Patrick Costigan has nearly 35 years of experience in affordable housing and community development.
From 2011 to 2014, he has served as a senior adviser at the Department of Housing and Urban Development (HUD), where he was charged with launching the Rental Assistance Demonstration (RAD) program, the centerpiece of HUD’s strategy to preserve at-risk public and assisted-housing developments.
Before that, he served 11 years as senior vice president at The Community Builders, a Boston-based nonprofit developer and owner of affordable housing.
Costigan is a principal in CF Housing Group and serves as a strategic adviser to the RAD Collaborative.
What was your role in launching the RAD program?
I was asked by then-HUD Secretary Shaun Donovan to help to take a sound policy idea—converting unstable public housing funding streams to more stable long-term Sec. 8 based contracts, underpinning other forms of affordable housing—that was failing to gain traction on the Hill and with key constituencies, and to get Congress to approve it and stakeholders to believe in its potential.
RAD seems to be taking hold in practice and in Congress. How do you make something work that wasn’t working?
That’s what my wife and most of my friends wondered when I went to HUD—along with me—for a while. But mostly by paying attention: to what made sense about the policy concept to begin with; to what wasn’t working in HUD’s initial efforts, and why; to how the affordable housing system works, and the footings that you have to build on; to what the housing committees on the Hill are able and willing to do and are not likely to do. Then you find the right leaders on the outside and the most inclined, hard-working staff on inside—and beg and barter with them for help and needed compromises. Most importantly, Secretary Donovan was a persistent leader, and put a pretty strong and able shoulder into getting RAD going.
What condition is the nation’s public housing stock in?
In a word, unacceptable, which is why Secretary Donovan was so determined to find a better approach. We demolish about 10,000 public housing units each year that are in pretty bad shape—when we desperately need much more affordable housing in every community. And the public funding that we deliver can only keep a few hundred thousand units out of an inventory of about 1.1 million units in anywhere close to good repair. The residents bear the brunt. Most have no other real option beyond public housing that is poorly maintained. That’s unacceptable.
Why is RAD a good solution to preserving public housing?
Long-term operating subsidies and use restrictions tied to renewable Sec. 8 contracts under RAD enable public housing authorities to leverage private debt and equity capital just like all other forms of affordable housing. Agencies are no longer completely dependent upon an insufficient year-to-year appropriation of public funds to make needed repairs, which has been trending downward for decades.
Plus, they're freed from public housing regulations and rules, which are more about agency compliance and reporting than running high-quality affordable housing properties. RAD has been delivering on its promise, already generating over $2 billion in hard-cost improvements across just the initial 30,000 units converted to date. A lot of apartments are being fixed up—some even replaced with new construction—relatively quickly. Jobs are being generated. Residents seem mostly pleased with the results.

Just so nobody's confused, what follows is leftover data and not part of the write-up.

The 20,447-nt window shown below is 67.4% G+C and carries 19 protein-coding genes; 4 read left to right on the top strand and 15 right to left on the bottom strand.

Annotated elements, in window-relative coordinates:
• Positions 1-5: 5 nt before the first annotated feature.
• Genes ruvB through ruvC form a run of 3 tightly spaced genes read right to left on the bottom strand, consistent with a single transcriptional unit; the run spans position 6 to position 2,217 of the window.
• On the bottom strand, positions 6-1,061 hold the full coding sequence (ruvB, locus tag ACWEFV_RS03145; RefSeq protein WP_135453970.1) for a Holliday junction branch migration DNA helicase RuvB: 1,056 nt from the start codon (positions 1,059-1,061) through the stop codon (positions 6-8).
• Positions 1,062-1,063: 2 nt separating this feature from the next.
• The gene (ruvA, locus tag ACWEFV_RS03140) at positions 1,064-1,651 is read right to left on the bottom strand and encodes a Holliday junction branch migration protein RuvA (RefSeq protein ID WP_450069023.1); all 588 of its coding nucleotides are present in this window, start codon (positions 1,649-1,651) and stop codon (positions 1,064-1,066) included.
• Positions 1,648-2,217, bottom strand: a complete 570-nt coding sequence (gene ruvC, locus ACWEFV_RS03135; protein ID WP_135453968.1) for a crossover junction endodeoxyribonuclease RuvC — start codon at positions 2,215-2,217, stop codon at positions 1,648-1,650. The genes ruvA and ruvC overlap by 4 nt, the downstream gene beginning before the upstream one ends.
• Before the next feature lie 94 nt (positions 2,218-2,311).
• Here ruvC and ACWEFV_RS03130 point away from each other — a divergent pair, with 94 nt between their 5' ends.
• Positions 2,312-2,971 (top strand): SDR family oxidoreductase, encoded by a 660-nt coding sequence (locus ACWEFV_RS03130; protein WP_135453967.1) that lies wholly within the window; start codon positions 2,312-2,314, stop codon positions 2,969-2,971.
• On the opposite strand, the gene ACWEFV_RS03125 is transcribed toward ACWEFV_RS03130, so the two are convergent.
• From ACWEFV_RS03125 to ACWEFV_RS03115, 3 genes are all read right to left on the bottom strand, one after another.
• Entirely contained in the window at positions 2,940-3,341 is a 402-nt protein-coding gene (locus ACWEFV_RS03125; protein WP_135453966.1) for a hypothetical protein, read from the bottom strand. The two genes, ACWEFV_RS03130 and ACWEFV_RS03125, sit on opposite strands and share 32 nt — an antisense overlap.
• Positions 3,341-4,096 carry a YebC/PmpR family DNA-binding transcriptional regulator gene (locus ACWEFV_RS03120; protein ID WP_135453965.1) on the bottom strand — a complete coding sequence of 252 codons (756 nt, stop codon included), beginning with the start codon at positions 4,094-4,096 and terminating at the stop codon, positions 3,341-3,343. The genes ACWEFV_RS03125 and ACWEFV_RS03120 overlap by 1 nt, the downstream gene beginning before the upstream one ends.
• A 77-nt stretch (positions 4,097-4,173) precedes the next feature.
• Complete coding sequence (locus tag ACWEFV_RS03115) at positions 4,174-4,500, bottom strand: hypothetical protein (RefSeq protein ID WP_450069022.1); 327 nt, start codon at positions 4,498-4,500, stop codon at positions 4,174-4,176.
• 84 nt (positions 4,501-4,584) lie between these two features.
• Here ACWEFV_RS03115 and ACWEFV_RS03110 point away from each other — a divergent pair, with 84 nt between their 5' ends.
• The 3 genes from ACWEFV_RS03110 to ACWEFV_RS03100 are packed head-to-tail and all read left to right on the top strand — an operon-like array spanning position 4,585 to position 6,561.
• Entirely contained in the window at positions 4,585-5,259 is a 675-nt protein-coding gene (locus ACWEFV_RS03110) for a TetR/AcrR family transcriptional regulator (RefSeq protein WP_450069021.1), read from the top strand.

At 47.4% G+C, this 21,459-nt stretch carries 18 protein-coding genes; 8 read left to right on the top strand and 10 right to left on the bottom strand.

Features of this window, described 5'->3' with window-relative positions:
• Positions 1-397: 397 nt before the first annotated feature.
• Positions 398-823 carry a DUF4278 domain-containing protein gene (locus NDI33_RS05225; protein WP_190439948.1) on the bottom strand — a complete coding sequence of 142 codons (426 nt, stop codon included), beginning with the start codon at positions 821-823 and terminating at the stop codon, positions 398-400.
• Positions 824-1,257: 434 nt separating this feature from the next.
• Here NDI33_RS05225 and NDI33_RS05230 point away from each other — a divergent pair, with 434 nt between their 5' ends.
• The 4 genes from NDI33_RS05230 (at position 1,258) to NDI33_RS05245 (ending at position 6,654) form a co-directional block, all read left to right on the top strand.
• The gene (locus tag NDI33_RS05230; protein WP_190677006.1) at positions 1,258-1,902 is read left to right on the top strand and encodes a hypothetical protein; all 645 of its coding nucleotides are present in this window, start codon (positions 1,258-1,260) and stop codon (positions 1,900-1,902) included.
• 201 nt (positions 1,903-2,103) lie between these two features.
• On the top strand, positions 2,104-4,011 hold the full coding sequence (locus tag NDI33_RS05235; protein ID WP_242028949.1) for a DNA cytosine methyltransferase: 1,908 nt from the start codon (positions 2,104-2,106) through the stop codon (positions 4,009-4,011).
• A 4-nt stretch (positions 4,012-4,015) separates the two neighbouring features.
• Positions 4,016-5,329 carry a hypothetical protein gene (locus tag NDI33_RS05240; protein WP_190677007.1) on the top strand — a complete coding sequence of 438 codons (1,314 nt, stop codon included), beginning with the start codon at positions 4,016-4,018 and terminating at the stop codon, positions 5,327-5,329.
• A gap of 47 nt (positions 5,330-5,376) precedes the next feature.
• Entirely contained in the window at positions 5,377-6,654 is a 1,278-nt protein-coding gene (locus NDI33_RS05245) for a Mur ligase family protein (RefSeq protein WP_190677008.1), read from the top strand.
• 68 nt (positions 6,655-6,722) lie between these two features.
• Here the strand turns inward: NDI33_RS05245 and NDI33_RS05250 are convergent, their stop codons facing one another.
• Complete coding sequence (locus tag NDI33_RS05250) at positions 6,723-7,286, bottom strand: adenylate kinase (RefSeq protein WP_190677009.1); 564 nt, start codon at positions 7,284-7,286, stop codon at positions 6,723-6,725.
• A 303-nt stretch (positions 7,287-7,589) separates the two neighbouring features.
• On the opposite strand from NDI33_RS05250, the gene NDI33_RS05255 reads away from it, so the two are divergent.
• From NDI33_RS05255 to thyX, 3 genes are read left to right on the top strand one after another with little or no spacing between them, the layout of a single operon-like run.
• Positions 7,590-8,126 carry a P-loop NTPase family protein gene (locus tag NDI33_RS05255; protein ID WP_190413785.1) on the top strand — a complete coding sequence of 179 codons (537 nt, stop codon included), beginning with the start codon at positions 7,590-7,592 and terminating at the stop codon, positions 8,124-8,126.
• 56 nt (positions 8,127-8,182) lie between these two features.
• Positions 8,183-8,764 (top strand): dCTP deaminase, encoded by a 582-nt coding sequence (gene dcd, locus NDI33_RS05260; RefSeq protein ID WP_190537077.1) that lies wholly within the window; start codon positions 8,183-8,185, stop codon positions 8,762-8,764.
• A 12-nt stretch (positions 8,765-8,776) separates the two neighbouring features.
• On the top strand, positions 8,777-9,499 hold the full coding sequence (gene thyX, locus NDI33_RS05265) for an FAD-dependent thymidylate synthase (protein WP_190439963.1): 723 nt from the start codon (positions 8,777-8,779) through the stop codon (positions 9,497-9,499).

What is the biggest criticism you’ve heard about the program?
That RAD “privatizes” public housing, which could potentially endanger the public housing system as we’ve known it. But RAD just converts public housing funds to more stable Sec. 8 funding contracts that enable housing authorities to access private capital. Housing authorities must continue to own or substantially control the housing. The RAD contract and use agreement are effectively perpetual and more durable than the time-limited subsidies and affordability controls for public housing now.
Frankly, when the public housing system we know demolishes over 10,000 units a year and fails to maintain tens of thousands more units, it is the very real, current danger to public housing residents. With the capital it generates and the assurances it offers to residents, RAD seems to help housing authorities be better public stewards of public assets than they can be now.
You recently wrote an article for us called “RAD at 3,” reflecting on how the demonstration has been working so far. What change would you make to improve RAD?
RAD has demonstrated proof of concept that’s been verified by third parties. It’s time to take the demonstration out of RAD—and the uncertainty hovering over the program with 185,000 unit cap on public housing conversions—and make it a permanent option for housing authorities.
Plus, I’d carry forward some initial plans to better align HUD’s other public housing programs—like the Sec. 18 Demo-Dispo, Energy Performance Contracting, Mixed-Finance and even Choice Neighborhoods—to a Sec. 8-based rental assistance platform. There’s really no good reason to tie those programs to a fraying public housing funding system that is out of synch with how the rest of affordable housing works. But all that is more than one change, and up to Congress—not me, certainly—to make!
What are the prospects of RAD being expanded beyond its 185,000 unit cap?
I think pretty strong for all the reasons we’ve discussed. A new effort called the RAD Collaborative is drawing together housing authorities and their partners to work with HUD on successfully implementing and expanding RAD. The results are impressive, and the constituency for RAD is growing. I think policy makers of all stripes are likely to pay attention to this—especially when RAD uses the same amount of limited public funds to produce better results than the conventional public housing system. It’s a pretty compelling policy alternative.